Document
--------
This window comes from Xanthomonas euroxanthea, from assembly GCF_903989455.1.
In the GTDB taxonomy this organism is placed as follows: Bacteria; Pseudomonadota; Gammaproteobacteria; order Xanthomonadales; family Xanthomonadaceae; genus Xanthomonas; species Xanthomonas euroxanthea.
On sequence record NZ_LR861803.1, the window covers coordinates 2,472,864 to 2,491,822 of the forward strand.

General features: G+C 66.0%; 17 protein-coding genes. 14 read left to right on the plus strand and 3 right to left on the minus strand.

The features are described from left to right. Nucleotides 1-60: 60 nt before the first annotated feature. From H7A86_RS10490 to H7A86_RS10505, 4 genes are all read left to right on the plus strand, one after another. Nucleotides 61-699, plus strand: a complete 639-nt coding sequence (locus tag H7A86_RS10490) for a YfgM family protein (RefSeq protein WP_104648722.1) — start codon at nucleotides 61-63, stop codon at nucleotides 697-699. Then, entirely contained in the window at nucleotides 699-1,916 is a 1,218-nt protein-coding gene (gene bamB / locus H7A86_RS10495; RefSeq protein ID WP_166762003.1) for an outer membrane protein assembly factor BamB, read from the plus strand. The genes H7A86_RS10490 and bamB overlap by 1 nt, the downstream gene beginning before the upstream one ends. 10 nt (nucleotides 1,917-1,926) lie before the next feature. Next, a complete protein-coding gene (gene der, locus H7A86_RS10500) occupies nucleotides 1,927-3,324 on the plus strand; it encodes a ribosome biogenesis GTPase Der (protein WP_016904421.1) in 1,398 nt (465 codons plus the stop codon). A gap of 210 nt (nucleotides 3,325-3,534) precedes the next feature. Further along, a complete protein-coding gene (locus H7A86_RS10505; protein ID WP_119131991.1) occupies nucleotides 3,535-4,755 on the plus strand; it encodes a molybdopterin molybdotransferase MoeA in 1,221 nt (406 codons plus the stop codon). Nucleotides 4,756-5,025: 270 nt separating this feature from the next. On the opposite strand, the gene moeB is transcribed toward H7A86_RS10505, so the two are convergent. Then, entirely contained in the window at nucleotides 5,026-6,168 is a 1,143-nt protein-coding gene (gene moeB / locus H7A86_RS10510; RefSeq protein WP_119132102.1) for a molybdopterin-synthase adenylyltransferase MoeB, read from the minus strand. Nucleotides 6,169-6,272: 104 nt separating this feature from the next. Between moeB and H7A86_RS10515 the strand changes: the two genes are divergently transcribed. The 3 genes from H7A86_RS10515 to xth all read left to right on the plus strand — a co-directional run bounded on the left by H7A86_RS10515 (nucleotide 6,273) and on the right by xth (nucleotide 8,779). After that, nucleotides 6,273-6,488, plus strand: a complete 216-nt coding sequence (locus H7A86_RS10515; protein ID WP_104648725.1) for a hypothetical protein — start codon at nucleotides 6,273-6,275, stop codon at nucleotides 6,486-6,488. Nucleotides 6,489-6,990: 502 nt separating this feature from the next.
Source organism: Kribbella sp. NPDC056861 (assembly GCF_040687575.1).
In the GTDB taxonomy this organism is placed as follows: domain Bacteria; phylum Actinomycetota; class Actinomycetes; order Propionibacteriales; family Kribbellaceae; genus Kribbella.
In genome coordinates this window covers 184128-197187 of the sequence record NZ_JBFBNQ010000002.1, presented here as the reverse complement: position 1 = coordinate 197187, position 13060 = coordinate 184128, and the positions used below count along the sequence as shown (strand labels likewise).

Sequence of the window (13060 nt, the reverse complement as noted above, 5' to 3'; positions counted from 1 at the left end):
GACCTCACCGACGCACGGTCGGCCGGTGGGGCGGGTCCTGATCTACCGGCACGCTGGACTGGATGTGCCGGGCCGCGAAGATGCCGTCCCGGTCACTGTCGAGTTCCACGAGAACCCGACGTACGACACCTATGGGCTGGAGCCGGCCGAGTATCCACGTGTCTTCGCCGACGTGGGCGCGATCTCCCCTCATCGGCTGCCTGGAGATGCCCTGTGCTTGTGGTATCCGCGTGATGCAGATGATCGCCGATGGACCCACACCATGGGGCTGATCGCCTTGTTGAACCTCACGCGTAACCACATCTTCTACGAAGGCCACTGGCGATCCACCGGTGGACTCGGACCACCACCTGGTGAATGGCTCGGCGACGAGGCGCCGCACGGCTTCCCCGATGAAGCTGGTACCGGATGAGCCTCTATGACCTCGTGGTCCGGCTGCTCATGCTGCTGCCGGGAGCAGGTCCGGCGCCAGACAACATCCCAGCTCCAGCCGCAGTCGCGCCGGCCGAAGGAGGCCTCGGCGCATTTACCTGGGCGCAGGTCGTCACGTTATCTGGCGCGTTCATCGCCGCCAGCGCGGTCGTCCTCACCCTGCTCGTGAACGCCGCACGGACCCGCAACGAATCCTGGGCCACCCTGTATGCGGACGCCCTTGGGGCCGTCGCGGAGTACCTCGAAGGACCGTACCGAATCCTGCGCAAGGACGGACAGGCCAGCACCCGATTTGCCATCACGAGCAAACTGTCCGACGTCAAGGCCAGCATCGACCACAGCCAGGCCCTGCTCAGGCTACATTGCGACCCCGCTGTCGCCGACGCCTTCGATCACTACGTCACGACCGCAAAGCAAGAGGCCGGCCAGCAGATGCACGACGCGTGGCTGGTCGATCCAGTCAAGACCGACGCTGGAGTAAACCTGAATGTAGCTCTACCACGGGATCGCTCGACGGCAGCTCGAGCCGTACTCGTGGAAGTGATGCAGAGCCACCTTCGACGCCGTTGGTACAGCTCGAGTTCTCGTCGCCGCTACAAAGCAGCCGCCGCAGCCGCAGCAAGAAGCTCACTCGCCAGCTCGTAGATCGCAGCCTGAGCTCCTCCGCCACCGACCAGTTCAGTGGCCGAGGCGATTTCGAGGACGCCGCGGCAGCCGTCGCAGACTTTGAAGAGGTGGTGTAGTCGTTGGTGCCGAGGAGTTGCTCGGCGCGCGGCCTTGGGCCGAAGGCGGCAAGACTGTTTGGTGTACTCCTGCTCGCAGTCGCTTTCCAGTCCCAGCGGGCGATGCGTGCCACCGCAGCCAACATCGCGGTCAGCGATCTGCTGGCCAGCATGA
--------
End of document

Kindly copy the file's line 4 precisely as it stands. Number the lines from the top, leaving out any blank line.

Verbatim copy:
General features: G+C 66.0%; 17 protein-coding genes. 14 read left to right on the plus strand and 3 right to left on the minus strand.